I Wanted It This Way

13 09 2014

Songs trigger memories for me.  Some good, some bad, and some much stronger than others.

For example, whenever I hear Radiohead’s “Street Spirit (FadeOut)”, I have a distinct memory of listening to the song over and over while driving through Bighorn Sheep Canyon in south central Colorado.  It is a twisty state highway that is bordered on the north by the Arkansas River, as well as cliffs that the elusive bighorns call home, and the song just seemed to fit.  So, as I drove, I played it on a constant loop.

Lyrics, while important to me, aren’t the deciding factor in how a song imparts itself on my memory.  It has to be a song that I remember hearing at a certain moment in my life for it to have a lasting impact – and allow me to go back to that exact moment.  In other words, hearing “Rocky Mountain High” will not make me think of my many Colorado camping trips.  But hearing “Only One You” by T.G. Sheppard (hey, it could happen) will always remind me of fishing trips to the Brazos River with my dad in his old red Mazda.

But the strongest memory – and it’s not even close comes from this song by a little known Canadian band.

“Left and Leaving” is a song that has reared itself many times today as I listened to my iTunes library on shuffle.  And every time I hear it, I can feel myself in a certain location on a certain day and with certain questions.

Location:  My one bedroom apartment in Bedford that had a scenic view of a medical complex.  It was a quiet building, though.  I was very lucky in that regard.  In my entire 13 months there, the 4 units in my building were never fully occupied.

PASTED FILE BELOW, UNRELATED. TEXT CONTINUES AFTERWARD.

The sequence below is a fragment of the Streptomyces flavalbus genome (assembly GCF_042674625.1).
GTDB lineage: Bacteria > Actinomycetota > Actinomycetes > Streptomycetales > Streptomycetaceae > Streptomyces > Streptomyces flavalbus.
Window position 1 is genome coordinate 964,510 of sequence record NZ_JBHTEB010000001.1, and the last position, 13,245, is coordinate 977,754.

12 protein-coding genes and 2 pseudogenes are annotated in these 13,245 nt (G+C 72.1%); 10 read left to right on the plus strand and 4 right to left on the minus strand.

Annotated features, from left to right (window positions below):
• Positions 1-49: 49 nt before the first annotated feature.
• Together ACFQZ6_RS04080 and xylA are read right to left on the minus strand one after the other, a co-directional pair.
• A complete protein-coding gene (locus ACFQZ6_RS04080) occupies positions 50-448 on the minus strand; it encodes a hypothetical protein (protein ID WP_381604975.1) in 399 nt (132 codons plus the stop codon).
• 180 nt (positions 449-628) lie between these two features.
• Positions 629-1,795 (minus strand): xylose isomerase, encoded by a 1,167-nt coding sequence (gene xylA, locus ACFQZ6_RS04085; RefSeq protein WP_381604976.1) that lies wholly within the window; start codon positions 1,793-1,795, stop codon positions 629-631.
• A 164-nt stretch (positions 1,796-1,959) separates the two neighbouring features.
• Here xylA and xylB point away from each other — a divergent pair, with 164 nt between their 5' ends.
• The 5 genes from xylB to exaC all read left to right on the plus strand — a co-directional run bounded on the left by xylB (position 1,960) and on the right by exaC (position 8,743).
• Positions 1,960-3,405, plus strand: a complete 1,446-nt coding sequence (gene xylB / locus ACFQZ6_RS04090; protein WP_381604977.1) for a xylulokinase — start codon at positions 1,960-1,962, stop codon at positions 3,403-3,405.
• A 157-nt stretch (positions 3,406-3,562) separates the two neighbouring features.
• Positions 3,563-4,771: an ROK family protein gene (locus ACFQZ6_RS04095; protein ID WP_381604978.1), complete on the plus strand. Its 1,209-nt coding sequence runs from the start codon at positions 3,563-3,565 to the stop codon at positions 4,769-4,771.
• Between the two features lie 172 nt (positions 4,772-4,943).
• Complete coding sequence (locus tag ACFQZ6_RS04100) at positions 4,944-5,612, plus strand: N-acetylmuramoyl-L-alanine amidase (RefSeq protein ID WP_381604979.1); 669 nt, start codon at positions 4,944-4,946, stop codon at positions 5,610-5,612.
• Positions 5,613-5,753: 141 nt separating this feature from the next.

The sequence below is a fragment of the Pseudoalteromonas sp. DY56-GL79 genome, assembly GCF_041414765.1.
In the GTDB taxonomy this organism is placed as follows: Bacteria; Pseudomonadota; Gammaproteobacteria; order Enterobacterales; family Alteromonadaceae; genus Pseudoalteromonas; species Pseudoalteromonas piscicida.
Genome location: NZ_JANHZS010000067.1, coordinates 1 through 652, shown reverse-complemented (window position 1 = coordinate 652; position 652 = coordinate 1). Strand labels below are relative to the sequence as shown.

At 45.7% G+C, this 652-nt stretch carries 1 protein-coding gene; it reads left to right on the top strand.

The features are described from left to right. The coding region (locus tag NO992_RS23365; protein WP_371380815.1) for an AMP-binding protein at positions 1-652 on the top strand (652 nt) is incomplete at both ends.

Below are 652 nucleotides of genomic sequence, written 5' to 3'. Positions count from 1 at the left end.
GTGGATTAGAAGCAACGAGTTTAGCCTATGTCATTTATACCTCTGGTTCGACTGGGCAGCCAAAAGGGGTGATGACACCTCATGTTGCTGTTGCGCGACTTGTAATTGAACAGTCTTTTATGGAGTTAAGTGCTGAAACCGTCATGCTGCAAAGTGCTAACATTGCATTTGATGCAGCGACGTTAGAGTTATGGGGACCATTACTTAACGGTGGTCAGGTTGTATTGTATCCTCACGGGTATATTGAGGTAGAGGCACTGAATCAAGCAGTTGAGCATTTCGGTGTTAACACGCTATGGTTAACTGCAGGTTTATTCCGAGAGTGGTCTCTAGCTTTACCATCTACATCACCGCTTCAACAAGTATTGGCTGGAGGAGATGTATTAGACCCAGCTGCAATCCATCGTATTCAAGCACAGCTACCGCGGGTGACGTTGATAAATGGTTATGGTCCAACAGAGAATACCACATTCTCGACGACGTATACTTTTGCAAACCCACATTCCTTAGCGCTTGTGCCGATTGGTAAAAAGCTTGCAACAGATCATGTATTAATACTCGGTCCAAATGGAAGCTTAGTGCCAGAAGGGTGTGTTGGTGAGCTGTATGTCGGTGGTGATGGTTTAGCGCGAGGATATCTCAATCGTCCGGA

Day/date:  I don’t recall the exact date, but it was in mid to late September of 2005.  I had just returned to my little “phonebooth” (thanks for the name, Nate) from a weird trip to Reno.  I helped a female friend move to that Nevada city of sin, driving her truck while pulling a Uhaul trailer – and not really knowing how to back up.  I spent the last two nights there in a casino hotel room by myself, even watching the Cowboys on Monday Night Football lose to Washington by a score of 14-13.  MNF was weird at 6pm.

Questions:  Lots.  I had been working with the same company for over 10 years at the time, and the entire Reno trip made me question my own personal status quo.  I did not want a promotion, but was also worried of getting bored.  But the truth was that I was probably already bored.  And then I got to watch a friend of mine pack up, move away, and start a new adventure and I felt a bit jealous.

About 4 months later, I left my job with no viable plan.

Things got really weird after that.  A potential book deal (that fell through), a move to The Colony and then to Austin.  Eventually, a move to Las Vegas that was short-lived.  A new job, followed by a new job, and then yet another (and hopefully last) new job.

I would not be who I am without those experiences.  (And I am an avowed risk taker.)  Things are pretty good right now, actually.

But every time I hear that Weakerthans song, it takes me back (physically and mentally) to a place when things were not so certain.  The lyrics fit so perfectly, even if they sound a bit sad.

Makes me smile.
Every time.

“All this time lingers undefined.  Someone choose who’s left and who’s leaving.”

 

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One response

16 09 2014
dex3703

Waiting for the year to drown itself….

In those times, in those moods, that phonebooth was plenty big, I’m sure. It’s a place we all have to go, and a place we are all grateful to have moved beyond.

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